Analysis of Engineering Design Studies for Demilitarization of Assembled Chemical Weapons at Blue Grass Army Depot COMMITTEE ON REVIEW AND EVALUATION OF ALTERNATIVE TECHNOLOGIES FOR DEMILITARIZATION OF ASSEMBLED CHEMICAL WEAPONS: PHASE II ROBERT A. BEAUDET, Chair, University of Southern California, Los Angeles RICHARD J. AYEN, Waste Management, Inc. (retired), Wakefield, Rhode Island JOAN B. BERKOWITZ, Farkas Berkowitz and Company, Washington, D.C. RUTH M. DOHERTY, Naval Surface Warfare Center, Indian Head, Maryland WILLARD C. GEKLER, ABS Consulting/PLG (retired), Irvine, California SHELDON E. ISAKOFF, E.I. du Pont de Nemours and Company (retired), Chadds Ford, Pennsylvania HANK C. JENKINS-SMITH, Texas A&M University, College Station DAVID S. KOSSON, Vanderbilt University, Nashville, Tennessee FREDERICK J. KRAMBECK, Consultant, Alexandria, Virginia JOHN A. MERSON, Sandia National Laboratories, Albuquerque, New Mexico WILLIAM R. RHYNE, Consultant, Oak Ridge, Tennessee STANLEY I. SANDLER, University of Delaware, Newark WILLIAM R. SEEKER, General Electric Energy and Environmental Research Corporation, Irvine, California LEO WEITZMAN, LVW Associates, Inc., West Lafayette, Indiana Board on Army Science and Technology Liaison JOSEPH J. VERVIER, ENSCO, Inc., Melbourne, Florida Staff PATRICIA P. PAULETTE, Study Director HARRISON T. PANNELLA, Program Officer GWEN ROBY, Senior Project Assistant (through July 2002) JAMES C. MYSKA, Research Associate

OCR for page R1
Analysis of Engineering Design Studies for Demilitarization of Assembled Chemical Weapons at Blue Grass Army Depot BOARD ON ARMY SCIENCE AND TECHNOLOGY JOHN E. MILLER, Chair, Oracle Corporation, Reston, Virginia GEORGE T. SINGLEY III, Vice Chair, Hicks and Associates, Inc., McLean, Virginia ROBERT L. CATTOI, Rockwell International (retired), Dallas, Texas RICHARD A. CONWAY, Union Carbide Corporation (retired), Charleston, West Virginia GILBERT F. DECKER, Walt Disney Imagineering (retired), Glendale, California ROBERT R. EVERETT, MITRE Corporation (retired), New Seabury, Massachusetts PATRICK F. FLYNN, Cummins Engine Company, Inc. (retired), Columbus, Indiana HENRY J. HATCH, Army Chief of Engineers (retired), Oakton, Virginia EDWARD J. HAUG, University of Iowa, Iowa City GERALD J. IAFRATE, North Carolina State University, Raleigh MIRIAM E. JOHN, California Laboratory, Sandia National Laboratories, Livermore DONALD R. KEITH, Cypress International (retired), Alexandria, Virginia CLARENCE W. KITCHENS, IIT Research Institute, Alexandria, Virginia SHIRLEY A. LIEBMAN, CECON Group (retired), Holtwood, Pennsylvania KATHRYN V. LOGAN, Georgia Institute of Technology (professor emerita), Roswell STEPHEN C. LUBARD, S-L Technology, Woodland Hills, California JOHN W. LYONS, U.S. Army Research Laboratory (retired), Ellicott City, Maryland JOHN H. MOXLEY, Korn/Ferry International, Los Angeles, California STEWART D. PERSONICK, Drexel University, Philadelphia, Pennsylvania MILLARD F. ROSE, Radiance Technologies, Huntsville, Alabama JOSEPH J. VERVIER, ENSCO, Inc., Melbourne, Florida Staff BRUCE A. BRAUN, Director MICHAEL A. CLARKE, Associate Director WILLIAM E. CAMPBELL, Administrative Coordinator CHRIS JONES, Financial Associate GWEN ROBY, Administrative Assistant (through July 2002) DEANNA P. SPARGER, Senior Project Assistant DANIEL E.J. TALMAGE, JR., Research Associate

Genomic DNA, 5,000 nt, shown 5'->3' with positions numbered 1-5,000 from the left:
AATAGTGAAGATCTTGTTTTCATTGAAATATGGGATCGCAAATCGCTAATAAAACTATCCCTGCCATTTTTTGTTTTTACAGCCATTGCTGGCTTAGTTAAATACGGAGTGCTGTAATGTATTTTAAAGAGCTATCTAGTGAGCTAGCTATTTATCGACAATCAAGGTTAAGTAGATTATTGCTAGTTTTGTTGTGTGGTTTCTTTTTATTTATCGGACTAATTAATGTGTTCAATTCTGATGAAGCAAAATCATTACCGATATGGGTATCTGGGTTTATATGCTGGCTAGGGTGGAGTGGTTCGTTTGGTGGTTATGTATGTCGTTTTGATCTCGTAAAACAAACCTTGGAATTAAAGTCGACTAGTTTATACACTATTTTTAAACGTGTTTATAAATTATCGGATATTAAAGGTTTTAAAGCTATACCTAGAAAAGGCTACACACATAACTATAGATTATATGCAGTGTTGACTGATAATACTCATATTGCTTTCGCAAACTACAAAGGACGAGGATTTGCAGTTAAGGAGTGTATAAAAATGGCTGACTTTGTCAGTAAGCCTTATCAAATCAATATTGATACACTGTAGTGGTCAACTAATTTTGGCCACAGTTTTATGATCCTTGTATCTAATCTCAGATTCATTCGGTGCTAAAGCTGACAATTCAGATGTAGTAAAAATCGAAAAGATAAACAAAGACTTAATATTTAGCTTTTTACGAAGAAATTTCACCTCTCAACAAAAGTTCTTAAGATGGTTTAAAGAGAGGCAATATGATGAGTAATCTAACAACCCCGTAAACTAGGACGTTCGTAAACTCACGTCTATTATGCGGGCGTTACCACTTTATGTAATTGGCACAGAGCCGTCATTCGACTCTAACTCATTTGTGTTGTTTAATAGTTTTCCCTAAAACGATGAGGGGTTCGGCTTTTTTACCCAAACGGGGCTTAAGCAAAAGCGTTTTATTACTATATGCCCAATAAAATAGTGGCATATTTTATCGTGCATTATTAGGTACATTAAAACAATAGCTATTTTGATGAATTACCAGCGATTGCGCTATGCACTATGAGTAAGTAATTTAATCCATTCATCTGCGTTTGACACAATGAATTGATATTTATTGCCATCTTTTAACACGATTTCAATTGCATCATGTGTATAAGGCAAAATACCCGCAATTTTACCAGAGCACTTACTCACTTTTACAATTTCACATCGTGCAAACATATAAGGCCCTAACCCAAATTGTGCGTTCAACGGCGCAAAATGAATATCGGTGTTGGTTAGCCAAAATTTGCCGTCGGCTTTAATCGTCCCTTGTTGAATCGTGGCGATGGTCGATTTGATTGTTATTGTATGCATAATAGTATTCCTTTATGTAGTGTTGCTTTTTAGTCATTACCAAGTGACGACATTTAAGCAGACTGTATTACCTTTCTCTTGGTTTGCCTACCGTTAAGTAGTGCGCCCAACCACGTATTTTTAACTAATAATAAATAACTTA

OCR for page R1
Analysis of Engineering Design Studies for Demilitarization of Assembled Chemical Weapons at Blue Grass Army Depot This page in the original is blank.

OCR for page R1
Analysis of Engineering Design Studies for Demilitarization of Assembled Chemical Weapons at Blue Grass Army Depot Preface The United States has been destroying its chemical munitions for well over a decade. Initially, the U.S. Army, with recommendations from the National Research Council (NRC), decided to use incineration as its destruction method at all sites. However, citizens in some states with stockpile storage sites have opposed incineration on the grounds that it is impossible to determine the exact nature of the effluents escaping from the stacks. Although the Army has continued to pursue incineration at four of the eight storage sites in the continental United States, in response to growing public opposition to incineration in Maryland and Indiana and a 1996 report by the NRC, Review and Evaluation of Alternative Chemical Disposal Technologies, the Army is developing alternative processes to neutralize chemical agents by hydrolysis. These processes will be used to destroy the VX nerve agent at Newport, Indiana, and the mustard agent at Aberdeen, Maryland, both of which are stored in bulk one-ton containers. In 1996, persuaded by the public opposition in Lexington, Kentucky, and Pueblo, Colorado, Congress enacted Public Law 104-201, which instructed the Department of Defense (DoD) to “conduct an assessment of the chemical demilitarization program for destruction of assembled chemical munitions and of the alternative demilitarization technologies and processes (other than incineration) that could be used for the destruction of the lethal chemical agents that are associated with these munitions.” The Army established a Program Manager for Assembled Chemical Weapons Assessment (PMACWA) to respond to Congress. In Public Law 104-208, PMACWA was required to “identify and demonstrate not less than two alternatives to the baseline incineration process for the demilitarization of assembled chemical munitions.” Following an elaborate selection process and the demonstration of six technologies, PMACWA selected three as candidates for destroying the weapons at Blue Grass Army Depot. The three technologies—AEA SILVER II™, Eco Logic, and General Atomics Total Solution—have since progressed to the engineering design phase of DoD’s Assembled Chemical Weapons Assessment (ACWA) program. This report evaluates the engineering design studies for these three candidates. Congress mandated that the Army coordinate with the NRC during the ACWA program. In response, the NRC established the Committee on Review and Evaluation of Alternative Technologies for Demilitarization of Assembled Chemical Weapons (ACW I Committee) in 1997 to oversee this program. The issue before the committee was not whether incineration is an adequate technology but, given that some citizens are strongly opposed to incineration, whether other disposal methods acceptable to the stakeholders could be used. A second committee, the Committee on Review and Evaluation of Alternative Technologies for Demilitarization of Assembled Chemical Weapons: Phase II (ACW II Committee), was established in the spring of